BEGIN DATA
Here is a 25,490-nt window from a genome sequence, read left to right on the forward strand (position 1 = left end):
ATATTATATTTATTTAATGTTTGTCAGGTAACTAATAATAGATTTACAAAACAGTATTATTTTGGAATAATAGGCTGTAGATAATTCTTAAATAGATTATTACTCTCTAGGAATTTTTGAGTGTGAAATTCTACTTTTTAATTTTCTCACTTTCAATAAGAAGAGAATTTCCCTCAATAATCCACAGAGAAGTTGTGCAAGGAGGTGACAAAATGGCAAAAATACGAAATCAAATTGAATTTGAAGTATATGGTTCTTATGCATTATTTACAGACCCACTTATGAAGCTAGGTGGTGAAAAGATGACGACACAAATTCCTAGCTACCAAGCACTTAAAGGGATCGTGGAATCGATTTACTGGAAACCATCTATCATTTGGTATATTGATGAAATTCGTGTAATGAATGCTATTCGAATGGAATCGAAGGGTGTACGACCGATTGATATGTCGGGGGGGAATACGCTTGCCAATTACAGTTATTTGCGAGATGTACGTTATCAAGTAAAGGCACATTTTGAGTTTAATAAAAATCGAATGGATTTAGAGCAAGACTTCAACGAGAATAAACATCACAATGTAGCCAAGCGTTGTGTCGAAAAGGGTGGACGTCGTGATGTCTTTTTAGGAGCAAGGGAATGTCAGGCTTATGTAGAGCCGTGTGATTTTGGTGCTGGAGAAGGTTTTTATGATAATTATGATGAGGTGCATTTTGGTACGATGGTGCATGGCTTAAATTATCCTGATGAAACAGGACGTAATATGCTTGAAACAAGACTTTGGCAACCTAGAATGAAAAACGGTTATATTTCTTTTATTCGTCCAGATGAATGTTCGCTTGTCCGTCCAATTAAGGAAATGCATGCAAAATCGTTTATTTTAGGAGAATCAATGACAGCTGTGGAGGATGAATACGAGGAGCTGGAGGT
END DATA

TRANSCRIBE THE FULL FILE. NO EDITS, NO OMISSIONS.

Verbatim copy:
Here is a 25,490-nt window from a genome sequence, read left to right on the forward strand (position 1 = left end):
ATATTATATTTATTTAATGTTTGTCAGGTAACTAATAATAGATTTACAAAACAGTATTATTTTGGAATAATAGGCTGTAGATAATTCTTAAATAGATTATTACTCTCTAGGAATTTTTGAGTGTGAAATTCTACTTTTTAATTTTCTCACTTTCAATAAGAAGAGAATTTCCCTCAATAATCCACAGAGAAGTTGTGCAAGGAGGTGACAAAATGGCAAAAATACGAAATCAAATTGAATTTGAAGTATATGGTTCTTATGCATTATTTACAGACCCACTTATGAAGCTAGGTGGTGAAAAGATGACGACACAAATTCCTAGCTACCAAGCACTTAAAGGGATCGTGGAATCGATTTACTGGAAACCATCTATCATTTGGTATATTGATGAAATTCGTGTAATGAATGCTATTCGAATGGAATCGAAGGGTGTACGACCGATTGATATGTCGGGGGGGAATACGCTTGCCAATTACAGTTATTTGCGAGATGTACGTTATCAAGTAAAGGCACATTTTGAGTTTAATAAAAATCGAATGGATTTAGAGCAAGACTTCAACGAGAATAAACATCACAATGTAGCCAAGCGTTGTGTCGAAAAGGGTGGACGTCGTGATGTCTTTTTAGGAGCAAGGGAATGTCAGGCTTATGTAGAGCCGTGTGATTTTGGTGCTGGAGAAGGTTTTTATGATAATTATGATGAGGTGCATTTTGGTACGATGGTGCATGGCTTAAATTATCCTGATGAAACAGGACGTAATATGCTTGAAACAAGACTTTGGCAACCTAGAATGAAAAACGGTTATATTTCTTTTATTCGTCCAGATGAATGTTCGCTTGTCCGTCCAATTAAGGAAATGCATGCAAAATCGTTTATTTTAGGAGAATCAATGACAGCTGTGGAGGATGAATACGAGGAGCTGGAGGT